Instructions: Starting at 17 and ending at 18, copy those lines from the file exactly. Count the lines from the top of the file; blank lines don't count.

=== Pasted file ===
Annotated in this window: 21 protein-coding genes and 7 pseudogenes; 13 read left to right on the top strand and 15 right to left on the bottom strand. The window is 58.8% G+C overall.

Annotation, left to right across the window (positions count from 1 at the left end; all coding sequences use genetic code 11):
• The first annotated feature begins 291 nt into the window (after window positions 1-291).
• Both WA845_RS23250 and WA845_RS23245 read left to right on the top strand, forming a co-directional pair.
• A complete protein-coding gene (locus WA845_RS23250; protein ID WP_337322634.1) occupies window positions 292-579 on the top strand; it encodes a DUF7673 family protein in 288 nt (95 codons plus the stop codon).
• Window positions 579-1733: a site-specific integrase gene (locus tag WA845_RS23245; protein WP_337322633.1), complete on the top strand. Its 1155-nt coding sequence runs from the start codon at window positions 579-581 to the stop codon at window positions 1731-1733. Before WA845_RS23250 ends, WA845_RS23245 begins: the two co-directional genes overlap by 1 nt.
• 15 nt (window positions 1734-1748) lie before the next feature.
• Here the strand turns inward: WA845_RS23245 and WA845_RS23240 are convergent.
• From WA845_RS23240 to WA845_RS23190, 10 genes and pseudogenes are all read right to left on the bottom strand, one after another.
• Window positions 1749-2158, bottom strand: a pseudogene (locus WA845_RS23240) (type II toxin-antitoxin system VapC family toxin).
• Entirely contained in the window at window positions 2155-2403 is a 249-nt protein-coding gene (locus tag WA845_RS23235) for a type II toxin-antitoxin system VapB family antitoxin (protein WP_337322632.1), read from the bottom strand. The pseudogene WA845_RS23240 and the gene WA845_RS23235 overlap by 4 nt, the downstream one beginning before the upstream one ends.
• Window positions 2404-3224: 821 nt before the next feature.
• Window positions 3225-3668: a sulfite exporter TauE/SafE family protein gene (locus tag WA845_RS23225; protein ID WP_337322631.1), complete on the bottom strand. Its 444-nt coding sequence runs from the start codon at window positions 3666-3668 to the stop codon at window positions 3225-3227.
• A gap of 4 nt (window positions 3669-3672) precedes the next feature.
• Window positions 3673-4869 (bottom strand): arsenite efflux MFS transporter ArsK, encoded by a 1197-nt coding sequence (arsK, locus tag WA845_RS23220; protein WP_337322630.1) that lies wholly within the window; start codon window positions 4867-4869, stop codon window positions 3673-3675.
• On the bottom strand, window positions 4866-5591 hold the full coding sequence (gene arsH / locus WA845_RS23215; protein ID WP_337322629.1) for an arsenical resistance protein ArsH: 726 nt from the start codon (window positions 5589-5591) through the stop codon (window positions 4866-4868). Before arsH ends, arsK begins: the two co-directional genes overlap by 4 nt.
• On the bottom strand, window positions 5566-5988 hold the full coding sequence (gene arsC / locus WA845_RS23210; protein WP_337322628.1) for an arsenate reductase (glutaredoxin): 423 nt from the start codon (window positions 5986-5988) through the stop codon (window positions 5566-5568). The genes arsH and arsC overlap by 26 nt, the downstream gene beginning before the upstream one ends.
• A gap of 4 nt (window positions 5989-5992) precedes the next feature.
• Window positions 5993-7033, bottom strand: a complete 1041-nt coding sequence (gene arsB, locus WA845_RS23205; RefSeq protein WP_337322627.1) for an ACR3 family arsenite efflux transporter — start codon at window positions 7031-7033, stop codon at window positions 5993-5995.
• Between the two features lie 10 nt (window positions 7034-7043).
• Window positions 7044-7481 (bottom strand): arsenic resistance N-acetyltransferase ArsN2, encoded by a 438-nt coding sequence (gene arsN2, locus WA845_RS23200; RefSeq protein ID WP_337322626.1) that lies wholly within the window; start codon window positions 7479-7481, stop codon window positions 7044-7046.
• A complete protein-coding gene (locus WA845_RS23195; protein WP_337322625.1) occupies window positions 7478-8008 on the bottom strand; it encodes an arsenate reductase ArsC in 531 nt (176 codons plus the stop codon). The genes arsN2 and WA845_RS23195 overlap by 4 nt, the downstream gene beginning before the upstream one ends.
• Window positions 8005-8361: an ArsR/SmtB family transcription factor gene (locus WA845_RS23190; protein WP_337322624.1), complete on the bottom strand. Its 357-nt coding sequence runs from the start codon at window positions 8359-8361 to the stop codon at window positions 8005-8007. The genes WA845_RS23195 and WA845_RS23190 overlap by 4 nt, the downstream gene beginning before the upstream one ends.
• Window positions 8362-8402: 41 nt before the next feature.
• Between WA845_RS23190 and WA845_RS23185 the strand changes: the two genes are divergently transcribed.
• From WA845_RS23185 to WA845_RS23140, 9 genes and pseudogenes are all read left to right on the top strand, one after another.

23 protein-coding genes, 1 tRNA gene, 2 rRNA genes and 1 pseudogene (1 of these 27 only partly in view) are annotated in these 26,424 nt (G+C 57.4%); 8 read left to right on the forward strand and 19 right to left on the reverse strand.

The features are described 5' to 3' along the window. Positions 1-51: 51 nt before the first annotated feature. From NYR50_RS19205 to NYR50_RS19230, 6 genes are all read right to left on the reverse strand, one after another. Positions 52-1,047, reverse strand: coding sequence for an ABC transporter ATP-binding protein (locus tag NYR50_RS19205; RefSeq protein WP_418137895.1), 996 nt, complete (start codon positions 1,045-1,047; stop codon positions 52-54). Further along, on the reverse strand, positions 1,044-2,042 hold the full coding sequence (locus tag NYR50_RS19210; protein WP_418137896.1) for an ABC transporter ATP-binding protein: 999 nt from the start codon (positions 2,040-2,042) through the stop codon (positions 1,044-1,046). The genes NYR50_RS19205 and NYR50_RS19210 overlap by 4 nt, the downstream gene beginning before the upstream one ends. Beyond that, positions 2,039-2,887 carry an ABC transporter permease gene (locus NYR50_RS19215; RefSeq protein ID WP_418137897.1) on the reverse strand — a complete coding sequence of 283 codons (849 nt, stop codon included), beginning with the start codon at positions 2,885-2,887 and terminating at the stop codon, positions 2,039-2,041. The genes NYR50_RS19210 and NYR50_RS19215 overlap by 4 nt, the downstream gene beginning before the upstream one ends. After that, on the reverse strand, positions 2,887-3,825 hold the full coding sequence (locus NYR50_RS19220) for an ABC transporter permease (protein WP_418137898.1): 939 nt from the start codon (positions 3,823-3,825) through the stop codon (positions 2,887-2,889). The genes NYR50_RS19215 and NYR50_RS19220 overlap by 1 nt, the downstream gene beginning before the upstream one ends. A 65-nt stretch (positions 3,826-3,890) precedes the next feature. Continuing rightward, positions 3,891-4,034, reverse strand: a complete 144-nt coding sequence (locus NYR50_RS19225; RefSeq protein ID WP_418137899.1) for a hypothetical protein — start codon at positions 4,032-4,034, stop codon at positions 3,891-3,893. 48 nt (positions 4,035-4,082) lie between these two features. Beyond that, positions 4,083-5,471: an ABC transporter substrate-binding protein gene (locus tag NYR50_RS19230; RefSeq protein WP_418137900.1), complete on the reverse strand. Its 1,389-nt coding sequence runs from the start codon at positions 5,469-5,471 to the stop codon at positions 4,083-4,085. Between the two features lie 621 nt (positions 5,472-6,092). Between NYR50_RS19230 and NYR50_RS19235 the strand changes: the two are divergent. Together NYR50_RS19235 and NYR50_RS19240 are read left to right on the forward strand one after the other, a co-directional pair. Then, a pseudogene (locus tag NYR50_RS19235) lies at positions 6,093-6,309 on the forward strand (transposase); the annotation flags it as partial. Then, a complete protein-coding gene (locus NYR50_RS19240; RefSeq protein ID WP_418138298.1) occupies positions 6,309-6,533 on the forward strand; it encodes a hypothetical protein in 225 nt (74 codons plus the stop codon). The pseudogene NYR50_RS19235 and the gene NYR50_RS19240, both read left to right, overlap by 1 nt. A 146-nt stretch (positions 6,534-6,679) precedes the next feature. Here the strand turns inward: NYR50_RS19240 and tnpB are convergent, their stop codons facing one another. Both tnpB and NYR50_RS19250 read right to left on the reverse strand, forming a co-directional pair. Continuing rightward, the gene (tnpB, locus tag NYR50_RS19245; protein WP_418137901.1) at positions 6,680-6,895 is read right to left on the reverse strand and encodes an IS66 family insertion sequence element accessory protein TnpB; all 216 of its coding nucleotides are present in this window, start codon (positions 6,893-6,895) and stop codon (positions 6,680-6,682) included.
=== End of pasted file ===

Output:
• On the bottom strand, window positions 5566-5988 hold the full coding sequence (gene arsC / locus WA845_RS23210; protein WP_337322628.1) for an arsenate reductase (glutaredoxin): 423 nt from the start codon (window positions 5986-5988) through the stop codon (window positions 5566-5568). The genes arsH and arsC overlap by 26 nt, the downstream gene beginning before the upstream one ends.
• A gap of 4 nt (window positions 5989-5992) precedes the next feature.